The notion of “prehistory” was always unmoored in time, resistant to chronology. On the one hand, the prehistoric period in the Middle East and Europe supposedly ended a long time ago, with the advent of empires and writing systems; on the other hand, European colonizers found it convenient to insist that certain of their colonial subjects still “lived in the Stone Age.” Certain strands of Marxism sought to apply the same diagnosis to Western capitalism itself, insisting that prehistory had ever ended and that history properly speaking (a history made by emancipated humans) was yet to begin. However, certain artists and thinkers countered such denigrating usage of the concept by insisting on the transhistorical achievements of “Stone-Age” cultures. In constructing a Neolithic now-time or insisting on the presentness of the Paleolithic, they challenged historical teleologies within a framework informed by colonial-era archaeology, anthropology, and ethnography. This talk will take the interwar period as its point of departure, but also include remarks on postwar and contemporary practices.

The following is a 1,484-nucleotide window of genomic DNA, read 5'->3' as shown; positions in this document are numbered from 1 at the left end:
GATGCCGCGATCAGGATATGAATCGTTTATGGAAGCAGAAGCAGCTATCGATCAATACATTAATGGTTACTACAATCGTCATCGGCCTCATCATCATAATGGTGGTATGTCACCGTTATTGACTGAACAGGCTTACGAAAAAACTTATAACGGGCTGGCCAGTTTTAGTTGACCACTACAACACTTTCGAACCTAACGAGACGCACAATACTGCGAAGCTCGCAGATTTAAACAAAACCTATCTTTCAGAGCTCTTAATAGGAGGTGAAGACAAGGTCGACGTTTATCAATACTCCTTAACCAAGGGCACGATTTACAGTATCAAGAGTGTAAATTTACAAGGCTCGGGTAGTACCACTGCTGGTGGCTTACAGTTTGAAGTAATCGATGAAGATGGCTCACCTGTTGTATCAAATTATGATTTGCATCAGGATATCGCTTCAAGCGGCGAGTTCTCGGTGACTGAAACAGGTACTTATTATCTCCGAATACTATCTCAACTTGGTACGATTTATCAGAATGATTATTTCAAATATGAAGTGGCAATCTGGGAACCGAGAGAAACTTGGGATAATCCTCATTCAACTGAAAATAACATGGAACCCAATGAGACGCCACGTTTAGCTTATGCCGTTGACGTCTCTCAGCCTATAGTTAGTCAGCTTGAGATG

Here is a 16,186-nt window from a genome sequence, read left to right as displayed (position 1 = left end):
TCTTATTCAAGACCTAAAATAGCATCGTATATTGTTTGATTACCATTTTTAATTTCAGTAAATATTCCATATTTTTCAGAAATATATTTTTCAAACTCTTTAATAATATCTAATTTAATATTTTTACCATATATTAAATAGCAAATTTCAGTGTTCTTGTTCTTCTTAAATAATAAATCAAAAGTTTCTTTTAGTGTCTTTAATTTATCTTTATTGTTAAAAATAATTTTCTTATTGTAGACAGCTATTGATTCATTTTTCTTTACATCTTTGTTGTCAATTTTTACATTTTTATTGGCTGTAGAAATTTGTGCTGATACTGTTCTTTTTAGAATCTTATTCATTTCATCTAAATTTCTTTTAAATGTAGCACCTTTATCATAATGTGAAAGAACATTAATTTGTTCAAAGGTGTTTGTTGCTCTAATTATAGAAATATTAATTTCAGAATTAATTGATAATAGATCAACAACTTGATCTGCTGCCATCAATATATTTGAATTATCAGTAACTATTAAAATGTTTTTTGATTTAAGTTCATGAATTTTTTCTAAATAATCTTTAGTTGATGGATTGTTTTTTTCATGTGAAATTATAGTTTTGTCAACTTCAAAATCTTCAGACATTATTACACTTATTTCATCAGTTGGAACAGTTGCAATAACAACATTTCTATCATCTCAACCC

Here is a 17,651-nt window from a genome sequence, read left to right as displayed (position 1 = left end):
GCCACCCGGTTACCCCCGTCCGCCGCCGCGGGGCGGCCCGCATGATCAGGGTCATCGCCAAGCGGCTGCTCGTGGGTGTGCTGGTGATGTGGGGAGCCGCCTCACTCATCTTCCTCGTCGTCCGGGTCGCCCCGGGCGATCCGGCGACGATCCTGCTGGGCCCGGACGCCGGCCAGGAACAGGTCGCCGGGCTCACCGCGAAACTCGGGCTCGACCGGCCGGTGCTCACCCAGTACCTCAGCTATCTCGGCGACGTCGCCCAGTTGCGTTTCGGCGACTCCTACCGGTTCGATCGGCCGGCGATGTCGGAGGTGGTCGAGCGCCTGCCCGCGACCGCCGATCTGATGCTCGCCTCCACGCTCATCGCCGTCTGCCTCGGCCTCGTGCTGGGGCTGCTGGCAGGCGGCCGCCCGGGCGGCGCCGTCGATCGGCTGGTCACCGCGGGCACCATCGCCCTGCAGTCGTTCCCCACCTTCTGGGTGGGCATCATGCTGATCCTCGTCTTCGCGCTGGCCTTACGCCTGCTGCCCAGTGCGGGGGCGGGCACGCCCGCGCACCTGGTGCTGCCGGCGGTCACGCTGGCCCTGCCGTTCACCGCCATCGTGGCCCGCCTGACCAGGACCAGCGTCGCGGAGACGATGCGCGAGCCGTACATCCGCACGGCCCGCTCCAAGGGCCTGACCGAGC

Sven Lütticken teaches art history at the Vrije Universiteit, Amsterdam, and art theory at the Dutch Art Institute (DAI) in Arnhem. He studied art history at the Vrije Universiteit Amsterdam and the Freie Universität Berlin. Lütticken publishes regularly in journals and magazines such as the New Left Review, Texte zur Kunst, e-flux journal, Grey Room, and Afterall, and contributes to catalogues and exhibitions as writer or guest curator. He is the author of Secret Publicity: Essays on Contemporary Art (2006), Idols of the Market: Modern Iconoclasm and the Fundamentalist Spectacle (2009), History in Motion: Time in the Age of the Moving Image (2013), and Cultural Revolution: Aesthetic Practice after Autonomy (2017).